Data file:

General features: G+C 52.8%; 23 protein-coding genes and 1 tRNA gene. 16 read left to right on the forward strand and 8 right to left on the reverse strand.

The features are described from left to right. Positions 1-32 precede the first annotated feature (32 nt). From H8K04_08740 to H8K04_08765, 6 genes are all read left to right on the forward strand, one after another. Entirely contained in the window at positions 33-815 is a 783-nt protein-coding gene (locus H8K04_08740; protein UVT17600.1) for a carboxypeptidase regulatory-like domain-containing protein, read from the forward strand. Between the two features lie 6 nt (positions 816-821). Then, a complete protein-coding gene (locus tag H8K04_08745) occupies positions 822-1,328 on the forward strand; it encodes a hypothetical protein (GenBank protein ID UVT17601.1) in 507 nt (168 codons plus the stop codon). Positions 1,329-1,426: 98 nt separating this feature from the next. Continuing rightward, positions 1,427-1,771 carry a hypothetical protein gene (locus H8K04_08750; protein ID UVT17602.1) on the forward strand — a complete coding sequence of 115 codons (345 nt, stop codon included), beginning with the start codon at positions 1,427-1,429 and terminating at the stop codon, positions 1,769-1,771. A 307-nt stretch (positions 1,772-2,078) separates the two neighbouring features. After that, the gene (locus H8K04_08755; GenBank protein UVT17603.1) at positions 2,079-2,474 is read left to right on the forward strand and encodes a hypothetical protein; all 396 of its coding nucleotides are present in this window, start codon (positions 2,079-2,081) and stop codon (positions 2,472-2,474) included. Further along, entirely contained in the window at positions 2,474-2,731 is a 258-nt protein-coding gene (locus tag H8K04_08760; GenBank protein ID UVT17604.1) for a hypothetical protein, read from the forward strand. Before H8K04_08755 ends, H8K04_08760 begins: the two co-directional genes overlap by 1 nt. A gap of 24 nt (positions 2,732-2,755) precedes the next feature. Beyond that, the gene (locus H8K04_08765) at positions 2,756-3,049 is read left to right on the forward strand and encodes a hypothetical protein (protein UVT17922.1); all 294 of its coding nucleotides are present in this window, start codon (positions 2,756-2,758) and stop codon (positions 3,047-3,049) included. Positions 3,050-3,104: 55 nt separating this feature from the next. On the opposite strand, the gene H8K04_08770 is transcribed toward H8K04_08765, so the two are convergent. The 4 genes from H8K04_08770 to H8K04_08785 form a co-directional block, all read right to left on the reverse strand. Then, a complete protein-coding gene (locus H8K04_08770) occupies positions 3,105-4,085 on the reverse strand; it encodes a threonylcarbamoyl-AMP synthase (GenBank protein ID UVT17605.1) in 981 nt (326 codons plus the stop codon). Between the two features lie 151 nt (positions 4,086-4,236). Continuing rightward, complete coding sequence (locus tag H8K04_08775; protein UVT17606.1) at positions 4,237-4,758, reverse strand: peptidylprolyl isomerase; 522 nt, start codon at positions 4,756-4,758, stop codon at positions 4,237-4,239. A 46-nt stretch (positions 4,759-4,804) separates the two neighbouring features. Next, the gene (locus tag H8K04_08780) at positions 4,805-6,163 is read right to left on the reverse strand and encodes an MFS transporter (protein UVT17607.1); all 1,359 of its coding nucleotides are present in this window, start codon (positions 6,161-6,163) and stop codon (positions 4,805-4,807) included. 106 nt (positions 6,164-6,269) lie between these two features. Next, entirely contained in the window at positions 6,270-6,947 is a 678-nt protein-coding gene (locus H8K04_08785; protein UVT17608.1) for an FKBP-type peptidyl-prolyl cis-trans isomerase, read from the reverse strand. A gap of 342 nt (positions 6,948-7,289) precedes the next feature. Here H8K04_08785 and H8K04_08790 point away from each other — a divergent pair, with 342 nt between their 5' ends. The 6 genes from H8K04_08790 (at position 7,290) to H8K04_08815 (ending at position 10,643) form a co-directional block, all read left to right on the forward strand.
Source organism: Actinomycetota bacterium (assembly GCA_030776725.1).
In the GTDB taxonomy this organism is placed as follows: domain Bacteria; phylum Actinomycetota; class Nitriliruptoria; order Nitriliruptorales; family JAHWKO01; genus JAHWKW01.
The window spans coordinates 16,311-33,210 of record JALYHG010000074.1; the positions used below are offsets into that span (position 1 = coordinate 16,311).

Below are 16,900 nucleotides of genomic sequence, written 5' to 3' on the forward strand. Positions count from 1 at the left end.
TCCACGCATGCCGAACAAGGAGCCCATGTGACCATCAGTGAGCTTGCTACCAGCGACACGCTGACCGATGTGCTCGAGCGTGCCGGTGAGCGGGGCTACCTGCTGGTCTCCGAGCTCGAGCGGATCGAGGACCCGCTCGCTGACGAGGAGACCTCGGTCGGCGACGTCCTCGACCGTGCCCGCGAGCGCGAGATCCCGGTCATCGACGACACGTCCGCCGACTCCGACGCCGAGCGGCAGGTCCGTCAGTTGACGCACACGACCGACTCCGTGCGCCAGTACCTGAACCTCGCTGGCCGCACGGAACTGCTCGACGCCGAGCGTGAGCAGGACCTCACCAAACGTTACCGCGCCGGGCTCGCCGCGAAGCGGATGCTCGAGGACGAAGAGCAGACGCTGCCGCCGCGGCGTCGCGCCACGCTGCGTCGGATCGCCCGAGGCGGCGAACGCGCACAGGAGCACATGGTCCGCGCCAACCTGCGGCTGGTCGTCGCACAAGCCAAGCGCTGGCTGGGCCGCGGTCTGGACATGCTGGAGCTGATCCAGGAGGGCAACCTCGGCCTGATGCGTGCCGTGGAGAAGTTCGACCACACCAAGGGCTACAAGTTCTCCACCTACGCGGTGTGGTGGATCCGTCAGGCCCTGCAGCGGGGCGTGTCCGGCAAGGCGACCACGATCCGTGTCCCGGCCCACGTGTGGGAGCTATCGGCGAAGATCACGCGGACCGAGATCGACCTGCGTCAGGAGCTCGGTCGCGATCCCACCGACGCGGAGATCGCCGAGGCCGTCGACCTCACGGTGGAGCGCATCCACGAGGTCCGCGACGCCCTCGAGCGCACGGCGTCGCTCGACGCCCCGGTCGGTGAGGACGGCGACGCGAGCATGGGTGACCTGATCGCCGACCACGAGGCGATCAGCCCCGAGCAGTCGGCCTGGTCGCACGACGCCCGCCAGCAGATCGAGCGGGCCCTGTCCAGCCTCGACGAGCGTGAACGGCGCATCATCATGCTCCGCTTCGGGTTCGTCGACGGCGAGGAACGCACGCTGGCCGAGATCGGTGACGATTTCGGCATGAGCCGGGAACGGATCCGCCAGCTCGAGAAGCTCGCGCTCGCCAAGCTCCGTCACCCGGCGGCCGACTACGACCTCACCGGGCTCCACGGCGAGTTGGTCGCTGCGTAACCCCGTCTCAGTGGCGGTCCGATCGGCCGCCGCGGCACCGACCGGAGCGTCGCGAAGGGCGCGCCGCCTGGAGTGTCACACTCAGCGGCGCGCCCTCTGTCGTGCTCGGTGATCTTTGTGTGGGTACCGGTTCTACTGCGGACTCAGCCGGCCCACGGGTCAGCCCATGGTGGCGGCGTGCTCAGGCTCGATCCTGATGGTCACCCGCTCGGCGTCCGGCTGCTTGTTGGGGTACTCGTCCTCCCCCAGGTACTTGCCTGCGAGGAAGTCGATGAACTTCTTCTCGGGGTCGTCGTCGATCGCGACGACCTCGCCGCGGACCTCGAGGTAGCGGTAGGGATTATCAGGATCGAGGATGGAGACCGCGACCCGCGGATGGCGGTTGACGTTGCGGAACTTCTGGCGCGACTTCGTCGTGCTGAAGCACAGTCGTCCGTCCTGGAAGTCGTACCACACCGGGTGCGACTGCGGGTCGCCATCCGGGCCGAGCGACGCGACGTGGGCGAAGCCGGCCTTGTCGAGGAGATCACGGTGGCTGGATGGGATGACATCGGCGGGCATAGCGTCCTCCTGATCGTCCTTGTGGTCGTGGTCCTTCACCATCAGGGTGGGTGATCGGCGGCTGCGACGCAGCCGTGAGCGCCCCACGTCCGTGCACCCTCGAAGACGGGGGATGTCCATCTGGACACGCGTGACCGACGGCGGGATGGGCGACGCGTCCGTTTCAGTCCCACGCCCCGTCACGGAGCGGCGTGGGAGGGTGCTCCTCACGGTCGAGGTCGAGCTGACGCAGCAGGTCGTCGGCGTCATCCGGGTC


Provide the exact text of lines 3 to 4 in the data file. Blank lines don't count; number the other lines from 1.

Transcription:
Source organism: Actinomycetota bacterium (assembly GCA_030776725.1).
In the GTDB taxonomy this organism is placed as follows: domain Bacteria; phylum Actinomycetota; class Nitriliruptoria; order Nitriliruptorales; family JAHWKO01; genus JAHWKW01.